And I'll bet he's really, really cute too.
Isn't he, Murphy? I have no idea.
We've only talked on the phone.
- You put on perfume for a physicist? - What's your point, Frank? Oh, nothing.
It's just I guess I have a hard time seeing you with a guy who has a clip-on bow tie and a thousand pens in his shirt pocket.
- It's true, Murphy.
Just because you've entered that category known as "mature woman" doesn't mean you have to throw yourself at a dork.
Look, Victor Rudman may be a genius but there's no reason why he has to be a dork.
Murphy, I'm a little worried about this dork interview.
- I don't believe this.
- I'm having a hard time picturing it, Murphy.
A guy who probably wears his pants up under his armpits spends 20 minutes of my airtime lecturing about stuff we don't care about.
And the rest of the time he's got his finger up his nose.
What is it with you guys? We're talking about a man who's going to win the Nobel Prize.
- For what? - Fractals.
Self-similar, non-Euclidean geometrical objects which occur in nature.
Oh, boy, this one's a nose-picker for sure.
Victor Rudman is a modern-day Einstein.
We have to have him on the show.
I want to explore the mind of a genius.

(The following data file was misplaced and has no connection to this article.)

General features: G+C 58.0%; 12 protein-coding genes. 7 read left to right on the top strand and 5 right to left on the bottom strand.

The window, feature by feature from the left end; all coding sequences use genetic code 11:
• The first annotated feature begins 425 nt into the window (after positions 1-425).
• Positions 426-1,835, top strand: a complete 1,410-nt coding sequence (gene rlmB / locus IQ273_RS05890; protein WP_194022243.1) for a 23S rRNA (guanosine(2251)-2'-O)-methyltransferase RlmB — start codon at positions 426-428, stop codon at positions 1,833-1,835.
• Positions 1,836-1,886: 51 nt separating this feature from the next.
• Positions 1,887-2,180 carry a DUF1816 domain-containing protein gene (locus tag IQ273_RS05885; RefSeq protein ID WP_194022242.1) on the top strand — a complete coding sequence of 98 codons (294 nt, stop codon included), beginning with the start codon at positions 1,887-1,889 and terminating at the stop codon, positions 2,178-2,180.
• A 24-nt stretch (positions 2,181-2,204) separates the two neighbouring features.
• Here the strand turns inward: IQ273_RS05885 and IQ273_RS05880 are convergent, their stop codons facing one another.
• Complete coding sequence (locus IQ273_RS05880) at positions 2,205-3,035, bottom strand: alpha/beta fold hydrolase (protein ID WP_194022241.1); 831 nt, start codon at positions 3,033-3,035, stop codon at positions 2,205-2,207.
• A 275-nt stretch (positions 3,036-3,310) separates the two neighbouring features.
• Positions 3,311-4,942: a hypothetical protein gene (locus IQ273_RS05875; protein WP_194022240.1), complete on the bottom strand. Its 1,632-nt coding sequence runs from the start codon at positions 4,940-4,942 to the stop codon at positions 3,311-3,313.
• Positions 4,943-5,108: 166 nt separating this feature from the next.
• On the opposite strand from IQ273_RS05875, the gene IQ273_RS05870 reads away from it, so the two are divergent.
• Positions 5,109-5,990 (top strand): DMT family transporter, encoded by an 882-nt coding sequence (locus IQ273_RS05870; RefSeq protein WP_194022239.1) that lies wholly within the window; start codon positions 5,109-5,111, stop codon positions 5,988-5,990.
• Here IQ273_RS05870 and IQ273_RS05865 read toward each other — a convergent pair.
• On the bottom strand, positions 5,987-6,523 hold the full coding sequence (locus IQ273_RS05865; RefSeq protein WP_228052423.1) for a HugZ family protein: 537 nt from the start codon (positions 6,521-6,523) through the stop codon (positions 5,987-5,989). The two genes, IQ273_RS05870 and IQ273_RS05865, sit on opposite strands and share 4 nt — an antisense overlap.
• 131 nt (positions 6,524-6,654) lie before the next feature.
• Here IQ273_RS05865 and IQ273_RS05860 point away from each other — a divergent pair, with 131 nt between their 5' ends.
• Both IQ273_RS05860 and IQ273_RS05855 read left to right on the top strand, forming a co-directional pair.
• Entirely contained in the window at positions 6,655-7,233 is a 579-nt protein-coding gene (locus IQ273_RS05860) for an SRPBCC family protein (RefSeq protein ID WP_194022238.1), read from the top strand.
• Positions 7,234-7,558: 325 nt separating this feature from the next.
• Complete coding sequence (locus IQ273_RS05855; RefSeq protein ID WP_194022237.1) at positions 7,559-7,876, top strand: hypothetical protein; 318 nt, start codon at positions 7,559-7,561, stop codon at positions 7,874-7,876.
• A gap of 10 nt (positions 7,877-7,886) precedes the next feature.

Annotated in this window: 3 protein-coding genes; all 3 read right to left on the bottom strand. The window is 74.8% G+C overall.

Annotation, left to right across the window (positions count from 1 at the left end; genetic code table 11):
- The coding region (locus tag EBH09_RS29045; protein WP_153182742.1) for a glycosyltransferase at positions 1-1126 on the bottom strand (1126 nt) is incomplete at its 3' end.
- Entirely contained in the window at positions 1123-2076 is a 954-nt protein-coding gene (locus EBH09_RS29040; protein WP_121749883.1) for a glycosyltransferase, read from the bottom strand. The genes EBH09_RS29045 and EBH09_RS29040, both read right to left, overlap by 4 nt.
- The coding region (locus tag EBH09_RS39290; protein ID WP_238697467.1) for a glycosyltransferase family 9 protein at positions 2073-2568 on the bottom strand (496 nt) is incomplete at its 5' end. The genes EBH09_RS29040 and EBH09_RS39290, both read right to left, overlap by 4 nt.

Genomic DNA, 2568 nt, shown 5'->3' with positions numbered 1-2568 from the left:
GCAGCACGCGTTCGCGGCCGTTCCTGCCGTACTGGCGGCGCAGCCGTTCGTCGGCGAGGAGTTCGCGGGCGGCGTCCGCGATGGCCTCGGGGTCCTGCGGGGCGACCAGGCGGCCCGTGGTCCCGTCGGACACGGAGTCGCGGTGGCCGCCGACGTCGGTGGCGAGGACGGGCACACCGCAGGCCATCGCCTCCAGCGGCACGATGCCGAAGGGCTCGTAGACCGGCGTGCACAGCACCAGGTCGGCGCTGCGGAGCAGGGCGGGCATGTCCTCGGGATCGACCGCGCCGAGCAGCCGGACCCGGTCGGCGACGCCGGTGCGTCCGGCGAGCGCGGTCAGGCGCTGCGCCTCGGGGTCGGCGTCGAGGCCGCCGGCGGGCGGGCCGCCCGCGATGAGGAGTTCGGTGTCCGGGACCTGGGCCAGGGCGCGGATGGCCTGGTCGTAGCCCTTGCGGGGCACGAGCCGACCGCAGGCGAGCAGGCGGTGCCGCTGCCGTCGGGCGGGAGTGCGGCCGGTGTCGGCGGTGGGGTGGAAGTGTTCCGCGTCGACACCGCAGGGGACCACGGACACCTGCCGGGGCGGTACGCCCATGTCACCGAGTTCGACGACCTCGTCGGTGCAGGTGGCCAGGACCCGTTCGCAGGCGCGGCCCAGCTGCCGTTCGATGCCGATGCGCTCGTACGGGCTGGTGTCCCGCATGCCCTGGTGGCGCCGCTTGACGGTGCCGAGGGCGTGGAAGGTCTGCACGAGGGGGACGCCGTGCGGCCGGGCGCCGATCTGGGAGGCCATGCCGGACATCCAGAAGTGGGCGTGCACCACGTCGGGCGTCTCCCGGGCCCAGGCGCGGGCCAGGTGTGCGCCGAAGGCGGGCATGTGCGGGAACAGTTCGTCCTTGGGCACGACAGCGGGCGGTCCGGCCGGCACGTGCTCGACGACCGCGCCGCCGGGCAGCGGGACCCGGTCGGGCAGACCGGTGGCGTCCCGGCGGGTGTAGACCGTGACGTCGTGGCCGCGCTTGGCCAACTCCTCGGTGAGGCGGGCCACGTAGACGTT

I wanna know what makes him different from you and me.
- He doesn't use Kleenex.
- Will you get off it? I'm telling you, I spent time with him on the phone.
He's brilliant, eloquent and passionate about his work.
I'm really looking forward to meeting this guy.
Start picking out that china pattern.
- Excuse me.
- Hello.
I'm Murphy Brown.
- What a thrill it is to meet you.
- Well, gee, it's nice meeting you too.
I'm looking for the graphics department.
Do you know where that is? Yes.
Yes, I do.
It's one floor up.
Have a pleasant day.
You too.
What do I look like, an information booth? What's the matter? A little disappointed? Knock it off, Frank.
I'm just trying to do my job.
- Ms.
Brown? - Yes? I'm Victor Rudman.
You are indeed.
And I'm Murphy Brown, but you probably knew that.
Rudman, I can't tell you what a pleasure it is to finally meet you.
Well, after all our phone conversations, I feel like I already know you.
Although, there's no substitute for meeting someone face to face.
No, there isn't.
Let me introduce you to everybody.
This is, Miles Silverberg, Corky Sherwood, Frank Fontana.
Victor Dorkman.
Dorfman, Rudman! There's my office.
Let's go into it.
- Ready when you are.
- Right this way.
Come on, Jim.
I can read it all over you.
The wife's out of town, and you're lonely.
Look, it took some doing, but I managed to change my schedule.